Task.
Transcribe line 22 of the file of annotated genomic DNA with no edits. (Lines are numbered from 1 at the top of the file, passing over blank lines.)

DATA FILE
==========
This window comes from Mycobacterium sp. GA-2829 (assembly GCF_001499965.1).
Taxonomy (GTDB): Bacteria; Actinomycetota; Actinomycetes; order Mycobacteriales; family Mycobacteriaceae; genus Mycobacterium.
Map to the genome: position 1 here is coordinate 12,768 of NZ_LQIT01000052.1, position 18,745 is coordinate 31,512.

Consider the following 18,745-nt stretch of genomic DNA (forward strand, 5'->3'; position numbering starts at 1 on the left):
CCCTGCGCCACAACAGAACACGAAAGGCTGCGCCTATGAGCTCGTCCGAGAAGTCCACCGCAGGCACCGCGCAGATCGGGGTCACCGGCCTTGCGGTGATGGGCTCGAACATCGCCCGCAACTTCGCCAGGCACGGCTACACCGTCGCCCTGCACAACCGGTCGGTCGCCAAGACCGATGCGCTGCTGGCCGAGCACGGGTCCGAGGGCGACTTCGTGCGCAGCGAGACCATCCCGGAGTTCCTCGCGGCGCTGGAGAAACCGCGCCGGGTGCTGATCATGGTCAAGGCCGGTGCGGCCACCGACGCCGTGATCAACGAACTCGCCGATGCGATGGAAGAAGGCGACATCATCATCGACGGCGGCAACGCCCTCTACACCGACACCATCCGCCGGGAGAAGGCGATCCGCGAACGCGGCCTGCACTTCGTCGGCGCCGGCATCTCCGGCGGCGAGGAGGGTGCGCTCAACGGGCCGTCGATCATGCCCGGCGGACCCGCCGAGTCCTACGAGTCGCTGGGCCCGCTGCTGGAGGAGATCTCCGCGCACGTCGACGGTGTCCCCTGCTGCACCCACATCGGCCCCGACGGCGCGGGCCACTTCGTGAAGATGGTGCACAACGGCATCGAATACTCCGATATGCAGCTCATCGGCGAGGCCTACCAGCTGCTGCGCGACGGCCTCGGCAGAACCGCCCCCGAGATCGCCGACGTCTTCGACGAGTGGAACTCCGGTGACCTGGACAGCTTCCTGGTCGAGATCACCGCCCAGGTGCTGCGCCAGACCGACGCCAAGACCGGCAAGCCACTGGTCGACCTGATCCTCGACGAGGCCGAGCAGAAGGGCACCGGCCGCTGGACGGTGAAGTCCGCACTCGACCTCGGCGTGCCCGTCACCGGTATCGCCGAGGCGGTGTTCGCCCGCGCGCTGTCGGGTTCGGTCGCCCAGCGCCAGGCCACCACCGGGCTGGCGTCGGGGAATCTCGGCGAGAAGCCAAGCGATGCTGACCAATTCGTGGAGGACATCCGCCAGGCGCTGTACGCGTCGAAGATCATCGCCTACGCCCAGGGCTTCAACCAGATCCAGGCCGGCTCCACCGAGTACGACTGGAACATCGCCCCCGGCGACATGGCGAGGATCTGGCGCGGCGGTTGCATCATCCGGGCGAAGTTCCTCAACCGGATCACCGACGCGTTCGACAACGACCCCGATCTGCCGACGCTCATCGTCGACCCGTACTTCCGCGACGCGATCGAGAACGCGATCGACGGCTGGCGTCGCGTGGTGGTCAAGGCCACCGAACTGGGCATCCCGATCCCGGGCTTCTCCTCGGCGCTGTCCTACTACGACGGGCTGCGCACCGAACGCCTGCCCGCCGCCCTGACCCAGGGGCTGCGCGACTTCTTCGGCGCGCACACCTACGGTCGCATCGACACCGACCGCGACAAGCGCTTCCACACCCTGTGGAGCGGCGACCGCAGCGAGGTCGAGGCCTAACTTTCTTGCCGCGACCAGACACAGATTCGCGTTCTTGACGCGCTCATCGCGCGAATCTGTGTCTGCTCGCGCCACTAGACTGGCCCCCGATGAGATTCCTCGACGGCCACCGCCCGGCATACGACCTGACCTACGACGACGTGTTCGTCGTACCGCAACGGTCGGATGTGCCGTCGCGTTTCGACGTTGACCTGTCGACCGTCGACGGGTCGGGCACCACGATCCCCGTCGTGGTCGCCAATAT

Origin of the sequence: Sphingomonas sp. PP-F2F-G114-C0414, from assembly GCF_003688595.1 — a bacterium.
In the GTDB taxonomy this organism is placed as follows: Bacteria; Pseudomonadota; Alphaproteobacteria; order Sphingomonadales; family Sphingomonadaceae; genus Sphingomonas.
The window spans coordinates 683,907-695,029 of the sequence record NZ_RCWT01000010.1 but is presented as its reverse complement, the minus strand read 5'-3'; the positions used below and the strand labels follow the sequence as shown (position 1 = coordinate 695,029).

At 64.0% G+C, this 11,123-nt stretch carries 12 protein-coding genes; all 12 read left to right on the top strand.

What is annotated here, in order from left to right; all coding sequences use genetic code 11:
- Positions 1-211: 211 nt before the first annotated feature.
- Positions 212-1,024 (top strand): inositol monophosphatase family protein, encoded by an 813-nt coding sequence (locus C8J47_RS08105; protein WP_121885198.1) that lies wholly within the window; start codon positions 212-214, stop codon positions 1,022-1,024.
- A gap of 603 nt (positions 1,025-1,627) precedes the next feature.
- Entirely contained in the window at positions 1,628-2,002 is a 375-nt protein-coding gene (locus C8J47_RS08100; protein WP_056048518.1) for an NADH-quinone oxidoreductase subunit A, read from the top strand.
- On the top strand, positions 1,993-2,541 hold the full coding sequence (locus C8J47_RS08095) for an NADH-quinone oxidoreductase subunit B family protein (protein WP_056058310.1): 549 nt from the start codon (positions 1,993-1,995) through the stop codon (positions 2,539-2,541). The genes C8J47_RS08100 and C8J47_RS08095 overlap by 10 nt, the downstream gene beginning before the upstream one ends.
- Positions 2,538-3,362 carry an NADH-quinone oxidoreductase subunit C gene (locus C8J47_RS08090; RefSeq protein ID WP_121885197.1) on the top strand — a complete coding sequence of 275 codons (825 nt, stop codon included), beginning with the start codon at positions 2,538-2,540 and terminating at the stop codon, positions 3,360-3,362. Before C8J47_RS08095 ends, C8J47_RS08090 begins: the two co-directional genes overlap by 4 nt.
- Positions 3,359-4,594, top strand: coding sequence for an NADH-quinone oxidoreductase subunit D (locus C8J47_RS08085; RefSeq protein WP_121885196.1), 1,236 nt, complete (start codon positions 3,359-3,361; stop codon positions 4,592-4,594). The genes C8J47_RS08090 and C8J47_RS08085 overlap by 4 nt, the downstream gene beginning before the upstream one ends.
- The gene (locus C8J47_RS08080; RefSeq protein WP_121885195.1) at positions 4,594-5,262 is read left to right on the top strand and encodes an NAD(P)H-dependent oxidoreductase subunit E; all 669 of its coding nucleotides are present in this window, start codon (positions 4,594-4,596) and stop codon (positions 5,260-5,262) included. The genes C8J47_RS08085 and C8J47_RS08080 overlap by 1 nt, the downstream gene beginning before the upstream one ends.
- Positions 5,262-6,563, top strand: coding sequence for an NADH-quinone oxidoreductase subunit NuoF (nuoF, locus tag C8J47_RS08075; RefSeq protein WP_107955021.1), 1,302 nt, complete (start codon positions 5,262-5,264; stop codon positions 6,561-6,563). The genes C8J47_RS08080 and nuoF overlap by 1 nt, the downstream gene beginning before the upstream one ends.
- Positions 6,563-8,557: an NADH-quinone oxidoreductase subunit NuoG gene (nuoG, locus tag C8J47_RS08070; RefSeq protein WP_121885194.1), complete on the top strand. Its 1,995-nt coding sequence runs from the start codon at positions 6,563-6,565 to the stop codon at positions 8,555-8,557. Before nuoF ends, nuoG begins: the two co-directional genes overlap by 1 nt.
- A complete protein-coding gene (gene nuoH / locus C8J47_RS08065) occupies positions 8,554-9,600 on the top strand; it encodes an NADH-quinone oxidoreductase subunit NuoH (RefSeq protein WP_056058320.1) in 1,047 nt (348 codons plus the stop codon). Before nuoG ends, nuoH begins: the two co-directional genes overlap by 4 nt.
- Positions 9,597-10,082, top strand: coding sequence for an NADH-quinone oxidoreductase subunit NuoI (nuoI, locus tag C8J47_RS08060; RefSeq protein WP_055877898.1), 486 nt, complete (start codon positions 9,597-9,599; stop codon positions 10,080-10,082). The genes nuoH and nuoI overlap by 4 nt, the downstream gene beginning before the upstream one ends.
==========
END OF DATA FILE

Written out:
- Positions 9,597-10,082, top strand: coding sequence for an NADH-quinone oxidoreductase subunit NuoI (nuoI, locus tag C8J47_RS08060; RefSeq protein WP_055877898.1), 486 nt, complete (start codon positions 9,597-9,599; stop codon positions 10,080-10,082). The genes nuoH and nuoI overlap by 4 nt, the downstream gene beginning before the upstream one ends.